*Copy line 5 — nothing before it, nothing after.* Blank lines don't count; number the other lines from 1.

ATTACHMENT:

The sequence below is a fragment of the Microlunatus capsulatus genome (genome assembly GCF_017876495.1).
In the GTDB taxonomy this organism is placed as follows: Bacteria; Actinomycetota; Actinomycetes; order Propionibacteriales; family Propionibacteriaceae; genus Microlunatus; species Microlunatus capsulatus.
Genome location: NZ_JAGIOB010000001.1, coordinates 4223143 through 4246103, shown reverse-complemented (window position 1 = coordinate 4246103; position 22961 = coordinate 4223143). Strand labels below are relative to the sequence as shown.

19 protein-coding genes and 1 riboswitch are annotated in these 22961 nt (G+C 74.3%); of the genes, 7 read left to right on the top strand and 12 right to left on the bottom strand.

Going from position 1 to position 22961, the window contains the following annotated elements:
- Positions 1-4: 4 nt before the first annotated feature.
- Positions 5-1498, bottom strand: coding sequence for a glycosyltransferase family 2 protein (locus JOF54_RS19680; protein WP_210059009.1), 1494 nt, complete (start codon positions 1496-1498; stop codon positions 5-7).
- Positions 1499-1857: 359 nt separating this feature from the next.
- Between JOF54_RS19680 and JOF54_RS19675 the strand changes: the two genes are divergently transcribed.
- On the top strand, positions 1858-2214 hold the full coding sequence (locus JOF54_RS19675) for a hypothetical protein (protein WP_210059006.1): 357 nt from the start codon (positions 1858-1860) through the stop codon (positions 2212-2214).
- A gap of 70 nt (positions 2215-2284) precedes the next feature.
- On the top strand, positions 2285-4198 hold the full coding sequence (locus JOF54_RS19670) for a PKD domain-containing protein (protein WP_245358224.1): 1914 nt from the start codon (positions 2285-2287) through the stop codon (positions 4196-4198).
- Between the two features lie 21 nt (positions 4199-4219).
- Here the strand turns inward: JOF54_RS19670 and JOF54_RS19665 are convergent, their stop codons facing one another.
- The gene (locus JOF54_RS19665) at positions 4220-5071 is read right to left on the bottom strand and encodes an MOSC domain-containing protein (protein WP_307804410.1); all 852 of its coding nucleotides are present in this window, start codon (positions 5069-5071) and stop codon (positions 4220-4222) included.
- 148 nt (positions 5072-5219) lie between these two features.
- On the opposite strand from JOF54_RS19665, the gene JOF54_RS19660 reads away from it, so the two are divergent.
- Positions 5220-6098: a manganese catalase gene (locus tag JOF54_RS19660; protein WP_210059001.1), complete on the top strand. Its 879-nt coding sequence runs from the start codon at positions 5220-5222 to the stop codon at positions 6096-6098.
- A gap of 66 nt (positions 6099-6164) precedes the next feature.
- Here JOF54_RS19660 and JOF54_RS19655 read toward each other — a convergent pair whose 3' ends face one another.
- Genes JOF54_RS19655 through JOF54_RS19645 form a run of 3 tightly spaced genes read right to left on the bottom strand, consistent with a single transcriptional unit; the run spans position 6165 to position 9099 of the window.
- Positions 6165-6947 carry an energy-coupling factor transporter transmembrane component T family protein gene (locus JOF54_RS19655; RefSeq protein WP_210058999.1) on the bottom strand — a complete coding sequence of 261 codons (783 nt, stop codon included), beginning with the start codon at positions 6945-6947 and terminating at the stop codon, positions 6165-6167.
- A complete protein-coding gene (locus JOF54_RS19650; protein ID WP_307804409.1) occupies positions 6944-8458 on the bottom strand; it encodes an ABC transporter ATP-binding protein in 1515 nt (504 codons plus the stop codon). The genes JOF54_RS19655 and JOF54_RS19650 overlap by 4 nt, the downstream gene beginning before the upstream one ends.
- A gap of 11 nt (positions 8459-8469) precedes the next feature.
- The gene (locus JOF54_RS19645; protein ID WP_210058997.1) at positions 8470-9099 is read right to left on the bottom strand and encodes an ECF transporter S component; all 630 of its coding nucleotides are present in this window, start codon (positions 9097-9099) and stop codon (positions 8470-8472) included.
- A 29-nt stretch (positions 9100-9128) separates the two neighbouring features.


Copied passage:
Going from position 1 to position 22961, the window contains the following annotated elements: